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Clostridium difficile infections

G Kamkamidze, I Migriauli, D Razmadze, M Kochlamazashvili, K Mulkijanyan, M Butsashvili
The main objective of this investigation was to develop and pilot a real-time Polymerase Chain Reaction (rt-PCR) diagnostic system for rapid and simultaneous identification of pathogens with a particular emphasis on diarrheal disease diagnostics. The diarrheal diseases were selected as a target for the pilot because they constitute a primary public health priority in Georgia and worldwide. The product developed by our research team "Neo_PCR_Diagnostics" represents an original system for the identification of pathogens associated with gastrointestinal tract infections and diarrhea...
September 2016: Georgian Medical News
Christoph Lübbert, Lisa Zimmermann, Julia Borchert, Bernd Hörner, Reinier Mutters, Arne C Rodloff
INTRODUCTION: Clostridium difficile infection (CDI) is the most common cause of health-care-associated infectious diarrhea. Recurrence rates are as high as 20-30% after standard treatment with metronidazole or vancomycin, and appear to be reduced for patients treated with fidaxomicin. According to the literature, the risk of CDI recurrence increases after the second relapse to 30-65%. Accurate data for Germany are not yet available. METHODS: Based on the research database of arvato health analytics (Munich, Germany), a secondary data analysis for the incidence, treatment characteristics and course of CDI was performed...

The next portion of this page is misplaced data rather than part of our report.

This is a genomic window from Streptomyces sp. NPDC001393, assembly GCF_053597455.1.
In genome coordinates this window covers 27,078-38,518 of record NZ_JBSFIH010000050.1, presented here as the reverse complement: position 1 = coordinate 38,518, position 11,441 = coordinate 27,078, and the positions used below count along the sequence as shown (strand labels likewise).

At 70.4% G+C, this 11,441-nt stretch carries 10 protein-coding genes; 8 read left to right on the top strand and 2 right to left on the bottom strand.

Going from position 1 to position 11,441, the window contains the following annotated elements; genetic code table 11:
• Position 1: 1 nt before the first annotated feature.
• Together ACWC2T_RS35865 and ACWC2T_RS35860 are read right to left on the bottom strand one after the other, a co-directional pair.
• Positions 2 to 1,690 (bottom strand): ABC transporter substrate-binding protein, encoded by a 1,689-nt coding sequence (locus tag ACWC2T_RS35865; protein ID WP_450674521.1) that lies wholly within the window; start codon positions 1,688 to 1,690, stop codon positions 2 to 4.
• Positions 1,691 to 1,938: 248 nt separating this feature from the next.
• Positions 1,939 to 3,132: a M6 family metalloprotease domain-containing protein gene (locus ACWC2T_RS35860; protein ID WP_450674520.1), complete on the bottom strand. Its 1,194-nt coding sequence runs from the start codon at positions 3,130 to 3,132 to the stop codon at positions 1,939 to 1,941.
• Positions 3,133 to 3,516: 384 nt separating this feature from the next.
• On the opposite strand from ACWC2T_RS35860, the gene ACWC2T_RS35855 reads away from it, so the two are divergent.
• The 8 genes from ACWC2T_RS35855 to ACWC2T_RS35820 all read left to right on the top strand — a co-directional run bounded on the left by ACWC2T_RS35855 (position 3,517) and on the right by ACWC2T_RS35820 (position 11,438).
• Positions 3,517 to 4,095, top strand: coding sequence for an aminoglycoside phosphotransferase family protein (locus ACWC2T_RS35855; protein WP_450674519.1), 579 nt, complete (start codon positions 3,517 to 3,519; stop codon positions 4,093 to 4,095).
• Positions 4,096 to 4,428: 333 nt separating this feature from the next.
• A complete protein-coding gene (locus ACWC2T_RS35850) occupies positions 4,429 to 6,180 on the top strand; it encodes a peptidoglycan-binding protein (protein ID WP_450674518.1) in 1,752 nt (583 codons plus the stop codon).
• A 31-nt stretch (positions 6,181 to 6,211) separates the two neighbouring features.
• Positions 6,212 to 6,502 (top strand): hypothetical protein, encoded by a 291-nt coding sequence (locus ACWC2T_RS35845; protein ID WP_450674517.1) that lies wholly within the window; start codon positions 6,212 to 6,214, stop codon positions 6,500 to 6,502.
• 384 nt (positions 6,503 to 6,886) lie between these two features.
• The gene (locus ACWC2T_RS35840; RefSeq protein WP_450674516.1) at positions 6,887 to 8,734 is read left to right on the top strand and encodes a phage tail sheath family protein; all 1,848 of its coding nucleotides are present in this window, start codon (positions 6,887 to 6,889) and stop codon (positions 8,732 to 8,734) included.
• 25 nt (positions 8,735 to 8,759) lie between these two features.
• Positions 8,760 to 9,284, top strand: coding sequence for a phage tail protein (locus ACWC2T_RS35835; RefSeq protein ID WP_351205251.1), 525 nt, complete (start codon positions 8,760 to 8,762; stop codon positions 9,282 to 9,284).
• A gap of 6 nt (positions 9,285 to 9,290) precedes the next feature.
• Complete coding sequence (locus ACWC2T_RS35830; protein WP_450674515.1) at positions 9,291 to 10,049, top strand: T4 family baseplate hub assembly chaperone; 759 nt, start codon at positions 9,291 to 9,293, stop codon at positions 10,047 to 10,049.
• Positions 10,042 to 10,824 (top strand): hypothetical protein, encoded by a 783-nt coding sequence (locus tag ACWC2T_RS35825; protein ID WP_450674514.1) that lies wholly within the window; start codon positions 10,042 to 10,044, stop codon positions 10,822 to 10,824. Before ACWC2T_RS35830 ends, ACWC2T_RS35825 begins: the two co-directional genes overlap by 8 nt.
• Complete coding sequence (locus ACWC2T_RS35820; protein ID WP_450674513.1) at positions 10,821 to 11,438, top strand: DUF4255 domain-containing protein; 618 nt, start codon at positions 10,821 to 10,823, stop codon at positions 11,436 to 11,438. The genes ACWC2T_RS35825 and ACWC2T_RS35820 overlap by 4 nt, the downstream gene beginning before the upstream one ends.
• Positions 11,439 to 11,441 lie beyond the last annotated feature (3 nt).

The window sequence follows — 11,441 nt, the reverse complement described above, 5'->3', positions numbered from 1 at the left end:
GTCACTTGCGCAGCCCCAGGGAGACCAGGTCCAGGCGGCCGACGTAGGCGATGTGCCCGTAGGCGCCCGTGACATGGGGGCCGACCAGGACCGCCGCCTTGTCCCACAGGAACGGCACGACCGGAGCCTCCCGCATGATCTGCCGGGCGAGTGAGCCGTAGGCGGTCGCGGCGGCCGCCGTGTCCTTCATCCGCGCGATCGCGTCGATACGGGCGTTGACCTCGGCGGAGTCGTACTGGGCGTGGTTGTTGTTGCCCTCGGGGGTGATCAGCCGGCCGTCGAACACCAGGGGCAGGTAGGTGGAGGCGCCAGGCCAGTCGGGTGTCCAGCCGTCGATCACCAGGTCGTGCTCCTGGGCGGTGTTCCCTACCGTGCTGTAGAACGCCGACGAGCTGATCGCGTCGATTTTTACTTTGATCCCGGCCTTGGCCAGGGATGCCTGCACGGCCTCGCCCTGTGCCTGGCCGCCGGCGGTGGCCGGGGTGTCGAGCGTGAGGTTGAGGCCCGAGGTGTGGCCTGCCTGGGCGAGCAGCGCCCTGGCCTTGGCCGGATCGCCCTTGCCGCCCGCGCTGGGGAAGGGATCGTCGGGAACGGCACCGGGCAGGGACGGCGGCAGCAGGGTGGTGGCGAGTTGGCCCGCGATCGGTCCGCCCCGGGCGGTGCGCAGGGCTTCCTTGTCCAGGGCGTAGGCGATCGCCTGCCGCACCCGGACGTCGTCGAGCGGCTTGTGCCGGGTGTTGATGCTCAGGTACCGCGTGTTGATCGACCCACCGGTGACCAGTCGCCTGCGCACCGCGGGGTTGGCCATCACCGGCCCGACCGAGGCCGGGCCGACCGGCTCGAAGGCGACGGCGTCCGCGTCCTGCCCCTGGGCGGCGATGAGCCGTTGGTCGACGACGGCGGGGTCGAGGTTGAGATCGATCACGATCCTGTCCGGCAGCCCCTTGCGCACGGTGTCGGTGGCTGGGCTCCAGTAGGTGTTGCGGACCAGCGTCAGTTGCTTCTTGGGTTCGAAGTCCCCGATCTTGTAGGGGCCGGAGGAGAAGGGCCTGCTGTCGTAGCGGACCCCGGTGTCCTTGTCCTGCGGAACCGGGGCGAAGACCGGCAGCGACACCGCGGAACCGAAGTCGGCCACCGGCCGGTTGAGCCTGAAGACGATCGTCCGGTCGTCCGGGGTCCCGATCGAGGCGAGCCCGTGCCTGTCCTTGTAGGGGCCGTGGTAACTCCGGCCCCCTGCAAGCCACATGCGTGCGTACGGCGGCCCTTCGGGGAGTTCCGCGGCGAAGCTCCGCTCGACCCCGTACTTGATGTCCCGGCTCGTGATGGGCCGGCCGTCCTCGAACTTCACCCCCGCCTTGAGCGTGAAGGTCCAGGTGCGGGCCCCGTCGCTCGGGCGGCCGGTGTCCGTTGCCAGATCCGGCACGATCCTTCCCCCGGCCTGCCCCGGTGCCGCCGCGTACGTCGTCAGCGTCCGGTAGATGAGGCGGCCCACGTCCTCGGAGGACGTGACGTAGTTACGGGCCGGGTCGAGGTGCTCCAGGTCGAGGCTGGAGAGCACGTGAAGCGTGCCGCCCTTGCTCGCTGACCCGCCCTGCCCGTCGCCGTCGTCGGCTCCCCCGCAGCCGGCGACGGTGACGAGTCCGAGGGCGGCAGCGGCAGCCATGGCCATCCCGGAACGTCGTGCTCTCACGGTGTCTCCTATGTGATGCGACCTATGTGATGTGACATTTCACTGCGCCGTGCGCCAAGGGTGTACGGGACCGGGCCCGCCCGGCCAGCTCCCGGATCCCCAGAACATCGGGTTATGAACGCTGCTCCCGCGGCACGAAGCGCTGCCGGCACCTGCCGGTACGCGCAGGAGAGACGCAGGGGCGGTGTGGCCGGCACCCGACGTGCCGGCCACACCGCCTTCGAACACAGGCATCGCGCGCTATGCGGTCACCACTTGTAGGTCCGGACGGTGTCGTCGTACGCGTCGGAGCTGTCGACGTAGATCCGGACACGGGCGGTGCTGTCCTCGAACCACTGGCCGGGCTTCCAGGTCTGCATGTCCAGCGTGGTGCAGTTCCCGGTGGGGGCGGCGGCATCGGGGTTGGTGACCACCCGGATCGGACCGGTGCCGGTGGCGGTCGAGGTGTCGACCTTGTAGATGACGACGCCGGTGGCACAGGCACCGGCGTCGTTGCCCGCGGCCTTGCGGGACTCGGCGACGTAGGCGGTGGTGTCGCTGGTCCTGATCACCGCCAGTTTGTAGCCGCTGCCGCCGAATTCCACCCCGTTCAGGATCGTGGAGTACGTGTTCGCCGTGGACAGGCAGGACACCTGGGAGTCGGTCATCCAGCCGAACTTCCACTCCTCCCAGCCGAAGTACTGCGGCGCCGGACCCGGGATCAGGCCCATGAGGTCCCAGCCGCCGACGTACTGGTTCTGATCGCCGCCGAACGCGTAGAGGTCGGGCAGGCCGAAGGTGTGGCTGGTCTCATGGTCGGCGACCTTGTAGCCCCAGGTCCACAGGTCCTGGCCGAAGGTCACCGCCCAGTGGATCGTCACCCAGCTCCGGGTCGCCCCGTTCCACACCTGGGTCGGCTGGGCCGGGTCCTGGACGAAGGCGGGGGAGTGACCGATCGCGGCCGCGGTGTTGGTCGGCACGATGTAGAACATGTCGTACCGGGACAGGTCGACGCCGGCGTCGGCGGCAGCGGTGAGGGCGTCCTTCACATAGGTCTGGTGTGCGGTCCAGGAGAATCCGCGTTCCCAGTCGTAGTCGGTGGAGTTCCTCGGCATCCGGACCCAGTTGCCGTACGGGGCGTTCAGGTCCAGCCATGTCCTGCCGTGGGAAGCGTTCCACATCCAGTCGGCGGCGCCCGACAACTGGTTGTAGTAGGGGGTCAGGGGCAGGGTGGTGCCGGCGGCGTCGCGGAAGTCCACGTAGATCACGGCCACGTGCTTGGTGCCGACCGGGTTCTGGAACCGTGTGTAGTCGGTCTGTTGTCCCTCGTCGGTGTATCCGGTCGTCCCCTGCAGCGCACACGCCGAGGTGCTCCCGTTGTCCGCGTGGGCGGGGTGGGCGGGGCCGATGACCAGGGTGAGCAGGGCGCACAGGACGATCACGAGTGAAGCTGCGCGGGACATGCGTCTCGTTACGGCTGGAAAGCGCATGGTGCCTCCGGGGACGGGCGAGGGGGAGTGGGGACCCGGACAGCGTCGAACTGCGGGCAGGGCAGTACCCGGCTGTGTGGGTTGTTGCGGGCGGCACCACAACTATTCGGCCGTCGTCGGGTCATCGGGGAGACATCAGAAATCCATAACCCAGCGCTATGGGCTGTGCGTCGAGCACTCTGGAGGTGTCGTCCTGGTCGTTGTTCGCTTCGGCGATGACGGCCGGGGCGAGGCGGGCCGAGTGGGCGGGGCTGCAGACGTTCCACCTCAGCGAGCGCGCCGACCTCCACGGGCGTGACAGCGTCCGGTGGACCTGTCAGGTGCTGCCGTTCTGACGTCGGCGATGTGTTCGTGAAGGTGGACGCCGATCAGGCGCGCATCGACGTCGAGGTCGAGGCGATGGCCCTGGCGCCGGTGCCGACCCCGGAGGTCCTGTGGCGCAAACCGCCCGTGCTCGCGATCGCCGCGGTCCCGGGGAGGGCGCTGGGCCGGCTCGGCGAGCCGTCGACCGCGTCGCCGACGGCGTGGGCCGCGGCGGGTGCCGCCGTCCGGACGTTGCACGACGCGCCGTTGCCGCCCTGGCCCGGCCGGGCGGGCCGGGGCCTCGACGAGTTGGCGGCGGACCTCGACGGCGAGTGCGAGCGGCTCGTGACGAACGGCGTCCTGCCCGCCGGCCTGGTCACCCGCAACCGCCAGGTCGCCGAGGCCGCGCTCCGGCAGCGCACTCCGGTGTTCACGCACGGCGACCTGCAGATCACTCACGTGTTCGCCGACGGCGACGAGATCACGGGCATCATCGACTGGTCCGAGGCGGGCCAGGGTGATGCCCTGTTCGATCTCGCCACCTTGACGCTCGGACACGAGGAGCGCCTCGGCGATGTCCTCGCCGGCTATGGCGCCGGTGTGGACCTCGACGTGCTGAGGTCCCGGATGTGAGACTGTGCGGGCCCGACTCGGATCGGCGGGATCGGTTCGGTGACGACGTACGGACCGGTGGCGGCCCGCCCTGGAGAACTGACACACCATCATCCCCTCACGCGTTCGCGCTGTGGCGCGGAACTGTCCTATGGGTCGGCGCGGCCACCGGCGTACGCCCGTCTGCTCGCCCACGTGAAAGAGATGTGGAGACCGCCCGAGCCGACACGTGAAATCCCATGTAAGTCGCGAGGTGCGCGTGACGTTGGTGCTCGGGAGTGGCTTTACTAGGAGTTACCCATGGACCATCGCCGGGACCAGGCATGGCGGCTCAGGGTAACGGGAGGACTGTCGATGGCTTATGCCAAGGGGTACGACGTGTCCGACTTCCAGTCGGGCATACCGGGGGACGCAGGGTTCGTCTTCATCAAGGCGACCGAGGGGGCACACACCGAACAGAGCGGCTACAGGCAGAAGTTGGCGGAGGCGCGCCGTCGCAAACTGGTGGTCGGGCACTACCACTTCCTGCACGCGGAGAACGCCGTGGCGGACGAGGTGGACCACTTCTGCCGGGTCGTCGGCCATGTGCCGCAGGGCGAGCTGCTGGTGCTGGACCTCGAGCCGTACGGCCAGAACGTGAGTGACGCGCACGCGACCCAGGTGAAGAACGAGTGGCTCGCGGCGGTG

October 21, 2016: Infectious Diseases and Therapy
Vivian G Loo, Paul Brassard, Mark A Miller
OBJECTIVE To determine the risk of Clostridium difficile transmission from index cases with C. difficile infection (CDI) to their household contacts and domestic pets. DESIGN A prospective study from April 2011 to June 2013. SETTING Patients with CDI from Canadian tertiary care centers. PARTICIPANTS Patients with CDI, their household human contacts, and pets. METHODS Epidemiologic information and stool or rectal swabs were collected from participants at enrollment and monthly for up to 4 months. Pulsed-field gel electrophoresis (PFGE) was performed on C...
November 2016: Infection Control and Hospital Epidemiology
Michelle T Hecker, Edith Ho, Curtis J Donskey
No abstract text is available yet for this article.
October 21, 2016: Infection Control and Hospital Epidemiology
Jennifer L Kuntz, Jennifer M Baker, Patricia Kipnis, Sherian Xu Li, Vincent Liu, Yang Xie, Stephen Marcella, Gabriel J Escobar